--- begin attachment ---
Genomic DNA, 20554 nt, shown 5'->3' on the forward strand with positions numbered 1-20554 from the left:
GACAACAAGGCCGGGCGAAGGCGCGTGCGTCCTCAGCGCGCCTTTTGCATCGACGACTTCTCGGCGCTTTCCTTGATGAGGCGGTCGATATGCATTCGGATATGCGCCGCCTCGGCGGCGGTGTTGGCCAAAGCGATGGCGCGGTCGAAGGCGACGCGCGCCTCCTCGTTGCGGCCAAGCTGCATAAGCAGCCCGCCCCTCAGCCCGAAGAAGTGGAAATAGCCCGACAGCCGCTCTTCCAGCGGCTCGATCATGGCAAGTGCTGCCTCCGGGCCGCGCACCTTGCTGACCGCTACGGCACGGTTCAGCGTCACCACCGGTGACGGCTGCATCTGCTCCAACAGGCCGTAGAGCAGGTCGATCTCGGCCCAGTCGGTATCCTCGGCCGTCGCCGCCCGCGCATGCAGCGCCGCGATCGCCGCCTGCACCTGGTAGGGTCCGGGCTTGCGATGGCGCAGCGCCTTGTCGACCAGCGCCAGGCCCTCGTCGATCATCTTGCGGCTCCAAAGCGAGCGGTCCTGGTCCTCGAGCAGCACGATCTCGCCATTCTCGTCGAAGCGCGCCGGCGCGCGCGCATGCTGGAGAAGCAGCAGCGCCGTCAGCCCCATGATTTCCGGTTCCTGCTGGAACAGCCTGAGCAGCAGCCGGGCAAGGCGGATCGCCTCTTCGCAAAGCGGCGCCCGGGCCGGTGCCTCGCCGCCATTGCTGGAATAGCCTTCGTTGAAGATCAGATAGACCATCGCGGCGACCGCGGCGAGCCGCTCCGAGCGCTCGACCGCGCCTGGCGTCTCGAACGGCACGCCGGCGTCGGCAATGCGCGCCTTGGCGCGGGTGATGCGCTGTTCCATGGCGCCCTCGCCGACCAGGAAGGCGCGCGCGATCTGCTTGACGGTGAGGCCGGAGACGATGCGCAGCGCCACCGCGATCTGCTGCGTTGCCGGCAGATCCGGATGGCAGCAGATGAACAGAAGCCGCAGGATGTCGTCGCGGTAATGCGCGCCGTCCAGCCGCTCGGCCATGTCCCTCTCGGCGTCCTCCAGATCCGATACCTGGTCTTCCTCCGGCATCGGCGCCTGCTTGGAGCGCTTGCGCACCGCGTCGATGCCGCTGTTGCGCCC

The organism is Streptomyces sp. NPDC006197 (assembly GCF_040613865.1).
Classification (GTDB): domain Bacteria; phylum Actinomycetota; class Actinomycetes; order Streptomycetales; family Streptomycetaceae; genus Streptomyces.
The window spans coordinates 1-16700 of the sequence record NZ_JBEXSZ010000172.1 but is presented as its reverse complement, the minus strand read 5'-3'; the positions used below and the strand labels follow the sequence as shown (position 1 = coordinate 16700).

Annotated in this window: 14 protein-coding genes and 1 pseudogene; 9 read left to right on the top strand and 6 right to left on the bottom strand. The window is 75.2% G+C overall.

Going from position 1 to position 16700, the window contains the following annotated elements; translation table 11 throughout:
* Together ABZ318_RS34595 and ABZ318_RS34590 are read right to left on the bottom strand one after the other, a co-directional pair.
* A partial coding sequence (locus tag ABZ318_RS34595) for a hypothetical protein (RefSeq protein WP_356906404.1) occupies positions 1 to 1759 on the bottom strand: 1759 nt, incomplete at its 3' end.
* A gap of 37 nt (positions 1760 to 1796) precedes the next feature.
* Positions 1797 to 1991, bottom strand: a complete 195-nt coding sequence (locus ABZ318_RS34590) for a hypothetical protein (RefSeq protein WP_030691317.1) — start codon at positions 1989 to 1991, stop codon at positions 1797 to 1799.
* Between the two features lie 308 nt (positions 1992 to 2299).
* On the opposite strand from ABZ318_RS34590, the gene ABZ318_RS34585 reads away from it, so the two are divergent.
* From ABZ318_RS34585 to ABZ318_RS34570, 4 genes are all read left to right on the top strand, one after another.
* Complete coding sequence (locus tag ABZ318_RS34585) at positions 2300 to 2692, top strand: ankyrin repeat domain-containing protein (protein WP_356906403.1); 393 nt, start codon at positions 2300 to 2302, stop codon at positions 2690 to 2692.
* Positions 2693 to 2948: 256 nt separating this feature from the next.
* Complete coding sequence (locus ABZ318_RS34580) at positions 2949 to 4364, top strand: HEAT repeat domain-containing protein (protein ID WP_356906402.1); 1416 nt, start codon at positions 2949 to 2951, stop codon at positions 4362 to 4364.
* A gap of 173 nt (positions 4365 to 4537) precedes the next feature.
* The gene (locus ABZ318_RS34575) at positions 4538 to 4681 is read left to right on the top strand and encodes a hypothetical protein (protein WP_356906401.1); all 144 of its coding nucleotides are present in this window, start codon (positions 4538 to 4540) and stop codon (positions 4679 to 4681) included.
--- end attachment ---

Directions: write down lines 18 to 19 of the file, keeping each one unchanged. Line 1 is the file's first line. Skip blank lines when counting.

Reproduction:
* A gap of 173 nt (positions 4365 to 4537) precedes the next feature.
* The gene (locus ABZ318_RS34575) at positions 4538 to 4681 is read left to right on the top strand and encodes a hypothetical protein (protein WP_356906401.1); all 144 of its coding nucleotides are present in this window, start codon (positions 4538 to 4540) and stop codon (positions 4679 to 4681) included.